#112 Hawaii Men's Basketball 2015-2016 Preview

Hawaii Rainbow Warriors

2015-2016 Overall Rank: #112
Conference Rank: #2 Big West

Hawaii Team Page#112 Hawaii Men's Basketball 2015-2016 PreviewBuy Hawaii Basketball Tickets

I don’t like to admit defeat very often; but in this case I need to make an exception: I was wrong about the 2014-15 Hawaii Rainbow Warriors team. Last summer, I had little to no faith in the team, labeling them as one of the worst teams not only in the Big West, but in the entire nation. Well, that proved to be greatly untrue, as the Rainbow Warriors finished a fine 8-8 in the Big West and 22-13 overall. They’re not going to catch me off guard again, at least not this year. They return quite a few solid players last season including leading scorer Aaron Valdes (13.7 ppg). Having a rookie head coach (Eran Ganot) can always be a bit worrisome, but Hawaii has the talent and the system to make a run for the Big West title this year.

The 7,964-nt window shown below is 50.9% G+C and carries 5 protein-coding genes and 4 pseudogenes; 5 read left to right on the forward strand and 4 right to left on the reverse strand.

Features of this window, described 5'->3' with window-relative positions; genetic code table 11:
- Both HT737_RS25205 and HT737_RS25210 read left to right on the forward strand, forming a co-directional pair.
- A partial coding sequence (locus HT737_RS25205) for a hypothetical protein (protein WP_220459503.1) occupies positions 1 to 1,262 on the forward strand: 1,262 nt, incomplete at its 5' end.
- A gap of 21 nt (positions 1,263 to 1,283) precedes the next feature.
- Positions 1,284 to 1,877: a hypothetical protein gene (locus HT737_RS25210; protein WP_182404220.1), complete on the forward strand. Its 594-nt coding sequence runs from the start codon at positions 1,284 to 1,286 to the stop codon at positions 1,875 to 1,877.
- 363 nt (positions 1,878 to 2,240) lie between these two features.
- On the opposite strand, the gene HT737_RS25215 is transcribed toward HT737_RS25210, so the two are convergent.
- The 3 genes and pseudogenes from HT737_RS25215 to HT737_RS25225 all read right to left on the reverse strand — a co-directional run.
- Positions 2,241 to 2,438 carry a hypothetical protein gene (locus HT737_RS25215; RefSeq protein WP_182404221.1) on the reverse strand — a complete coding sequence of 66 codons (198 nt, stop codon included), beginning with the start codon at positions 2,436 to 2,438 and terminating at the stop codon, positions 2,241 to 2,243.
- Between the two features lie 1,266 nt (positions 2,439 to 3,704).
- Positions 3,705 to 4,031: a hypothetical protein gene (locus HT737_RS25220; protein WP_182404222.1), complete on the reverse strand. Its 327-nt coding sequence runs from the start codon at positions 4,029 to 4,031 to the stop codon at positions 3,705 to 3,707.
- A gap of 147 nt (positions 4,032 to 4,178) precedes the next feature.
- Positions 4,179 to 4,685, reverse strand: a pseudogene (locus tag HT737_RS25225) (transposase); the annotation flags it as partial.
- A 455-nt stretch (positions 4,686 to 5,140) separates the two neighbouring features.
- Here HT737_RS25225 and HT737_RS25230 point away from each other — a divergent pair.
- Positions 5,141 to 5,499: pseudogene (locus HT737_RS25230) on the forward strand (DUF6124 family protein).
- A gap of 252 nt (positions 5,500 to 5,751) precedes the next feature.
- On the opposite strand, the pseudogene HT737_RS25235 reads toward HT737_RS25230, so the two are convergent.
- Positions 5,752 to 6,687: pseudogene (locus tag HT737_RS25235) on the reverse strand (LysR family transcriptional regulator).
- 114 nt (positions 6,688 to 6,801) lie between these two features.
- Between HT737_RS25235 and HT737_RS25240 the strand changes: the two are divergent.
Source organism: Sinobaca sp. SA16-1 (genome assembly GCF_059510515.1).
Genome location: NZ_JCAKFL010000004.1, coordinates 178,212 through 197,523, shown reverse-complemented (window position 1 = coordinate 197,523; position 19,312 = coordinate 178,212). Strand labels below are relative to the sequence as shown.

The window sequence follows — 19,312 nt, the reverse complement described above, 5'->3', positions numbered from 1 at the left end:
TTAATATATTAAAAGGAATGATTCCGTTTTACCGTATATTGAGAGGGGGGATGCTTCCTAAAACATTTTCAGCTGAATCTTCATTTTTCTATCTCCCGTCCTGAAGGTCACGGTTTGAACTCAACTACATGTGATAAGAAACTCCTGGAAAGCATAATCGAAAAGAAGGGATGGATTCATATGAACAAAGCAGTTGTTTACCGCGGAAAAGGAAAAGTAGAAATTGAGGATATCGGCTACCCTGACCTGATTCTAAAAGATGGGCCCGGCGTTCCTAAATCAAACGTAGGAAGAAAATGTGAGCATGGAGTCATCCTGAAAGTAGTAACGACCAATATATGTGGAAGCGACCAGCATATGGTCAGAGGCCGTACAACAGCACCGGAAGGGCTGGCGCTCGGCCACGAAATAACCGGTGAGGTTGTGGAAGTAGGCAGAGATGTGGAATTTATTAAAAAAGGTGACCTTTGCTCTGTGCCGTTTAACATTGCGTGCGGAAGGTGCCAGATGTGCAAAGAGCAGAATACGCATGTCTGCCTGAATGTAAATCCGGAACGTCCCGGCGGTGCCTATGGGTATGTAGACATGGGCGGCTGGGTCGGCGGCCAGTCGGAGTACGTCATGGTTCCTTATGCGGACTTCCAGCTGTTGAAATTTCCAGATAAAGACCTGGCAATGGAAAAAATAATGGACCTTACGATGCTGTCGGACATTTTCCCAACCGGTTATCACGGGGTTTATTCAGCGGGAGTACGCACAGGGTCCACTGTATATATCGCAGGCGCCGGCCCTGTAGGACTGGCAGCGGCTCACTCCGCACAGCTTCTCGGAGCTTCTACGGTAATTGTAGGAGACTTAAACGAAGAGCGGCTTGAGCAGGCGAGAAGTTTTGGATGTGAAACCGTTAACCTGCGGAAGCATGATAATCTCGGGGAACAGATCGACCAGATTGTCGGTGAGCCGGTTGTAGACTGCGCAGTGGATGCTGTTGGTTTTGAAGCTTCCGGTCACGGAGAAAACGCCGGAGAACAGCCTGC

2014-15 Record: 22-13, 8-8
2014-15 Postseason: none
Coach: Eran Ganot
Coach Record: 0-0 at Hawaii, 0-0 overall

Who’s Out: